OCD and Christianity

Last month’s blog dealt with a specific obsession that strikes evangelical Christians: “Am I certain I am saved?” But the general question, “Am I saved?” or “Am I going to Heaven?” is a common obsession among all Christian OCDers. It may involve fearing that one has committed a sinful act; doubting that a sin was properly confessed; or entertaining a profane or blasphemous idea, image or urge. In any case, salvation doubts should be treated in the same way as all other obsessions. Here are a few important things to keep mind.

Overcoming OCD involves making a fundamental change in the way we look at the tormenting thoughts that assail us. From a clinical perspective, the change in our thinking that we must make is this: It is not my inability to answer the question, “Am I saved?” that is the problem; it is rather that I am overcome by pathological doubt. From a Christian perspective, what we must keep in mind is this: It is not that I may have committed a sin, it is rather that the enemy is attacking my trust in God. As Martin Luther puts it in Table Talk,

Those who are tempted by doubt and despair I should console in this fashion…let them persuade themselves if they can that such thoughts are really not theirs but Satan’s.  

A Christian can look on obsessions as coming from Satan, a negative spirit, the ‘old self,’ or just OCD. Sometimes it is best not to use ‘Satan,’ as the word itself can trigger anxiety. The main thing is to recognize that these intrusive, fearful thoughts do not come from our true selves. They come from outside of ourselves, and force their way in.

Once fortified by this knowledge, a person can proceed with active treatment. In secular therapy, the goal is habituation to the fear. It is accomplished through exercises in exposure and response prevention. A good therapist might ask an individual with salvation doubts to write down the fearful thoughts that torment her, or play them over and over on tape, while refraining from doing any compulsions. She might tell the person, “Stay in the fear and let yourself feel the terror of it. Don’t run from it, and it will get better.”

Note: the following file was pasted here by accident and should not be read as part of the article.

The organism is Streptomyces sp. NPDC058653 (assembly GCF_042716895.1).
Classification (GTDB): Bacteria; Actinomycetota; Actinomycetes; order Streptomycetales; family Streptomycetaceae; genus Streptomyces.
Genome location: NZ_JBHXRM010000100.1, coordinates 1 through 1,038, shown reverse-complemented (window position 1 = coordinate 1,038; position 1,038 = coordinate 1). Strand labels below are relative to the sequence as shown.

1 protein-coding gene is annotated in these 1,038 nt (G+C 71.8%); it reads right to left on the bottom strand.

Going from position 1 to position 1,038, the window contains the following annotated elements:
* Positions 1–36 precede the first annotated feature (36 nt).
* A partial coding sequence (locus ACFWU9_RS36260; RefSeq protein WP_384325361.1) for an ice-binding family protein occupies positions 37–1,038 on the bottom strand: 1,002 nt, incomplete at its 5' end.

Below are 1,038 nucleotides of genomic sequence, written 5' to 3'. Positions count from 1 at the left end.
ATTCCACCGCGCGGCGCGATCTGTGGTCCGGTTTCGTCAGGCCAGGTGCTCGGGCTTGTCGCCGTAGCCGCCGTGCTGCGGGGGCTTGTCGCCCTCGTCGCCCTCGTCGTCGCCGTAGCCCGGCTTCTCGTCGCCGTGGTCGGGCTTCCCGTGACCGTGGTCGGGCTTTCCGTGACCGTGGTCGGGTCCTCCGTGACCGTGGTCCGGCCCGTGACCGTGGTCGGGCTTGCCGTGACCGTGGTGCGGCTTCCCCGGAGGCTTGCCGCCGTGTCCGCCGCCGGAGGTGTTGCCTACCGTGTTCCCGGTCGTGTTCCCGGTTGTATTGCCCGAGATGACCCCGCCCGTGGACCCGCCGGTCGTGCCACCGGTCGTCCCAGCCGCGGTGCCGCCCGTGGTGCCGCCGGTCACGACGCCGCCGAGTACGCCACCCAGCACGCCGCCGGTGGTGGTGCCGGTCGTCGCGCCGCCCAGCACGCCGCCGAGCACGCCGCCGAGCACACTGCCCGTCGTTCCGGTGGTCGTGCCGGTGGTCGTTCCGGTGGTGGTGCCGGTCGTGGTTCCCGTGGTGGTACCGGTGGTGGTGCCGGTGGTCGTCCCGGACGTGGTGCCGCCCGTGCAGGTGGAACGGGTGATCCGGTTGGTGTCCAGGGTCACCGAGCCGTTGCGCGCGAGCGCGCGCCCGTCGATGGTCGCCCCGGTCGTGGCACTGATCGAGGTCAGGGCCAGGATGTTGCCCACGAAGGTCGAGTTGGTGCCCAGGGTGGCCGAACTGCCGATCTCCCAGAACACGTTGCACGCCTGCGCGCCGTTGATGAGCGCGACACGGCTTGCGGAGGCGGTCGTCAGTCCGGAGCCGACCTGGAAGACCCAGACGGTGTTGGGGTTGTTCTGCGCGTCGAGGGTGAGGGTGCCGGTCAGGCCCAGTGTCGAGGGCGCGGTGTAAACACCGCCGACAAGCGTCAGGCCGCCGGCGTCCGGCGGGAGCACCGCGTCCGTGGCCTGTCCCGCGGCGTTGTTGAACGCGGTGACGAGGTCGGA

Christians can make excellent use of standard ERP exercises, even though the goal is different. For Christians, the point is to learn to trust in God. As Luther puts it in his Commentary On Isaiah,

God sends a variety of trials, heresies, and the cross in order to train His own…For that reason there is need of Satan, trials, heretics, and the cross. Here you see the reason why God besets His saints with so many trials, so that they may learn to put their trust in God. That is a real school of afflictions and continuing conflicts

For Christians, the most important thing is to have faith. We want to trust like the sheep in the 23rd psalm who walks fearlessly through the Valley of the Shadow of Death. But consider this: The sheep must have entered the valley many times before it learned to trust the shepherd instead of fear the wolves. The wolves are our obsessions; and likewise, we must stand up to them in order to be trained in faith. It takes both courage and patience.

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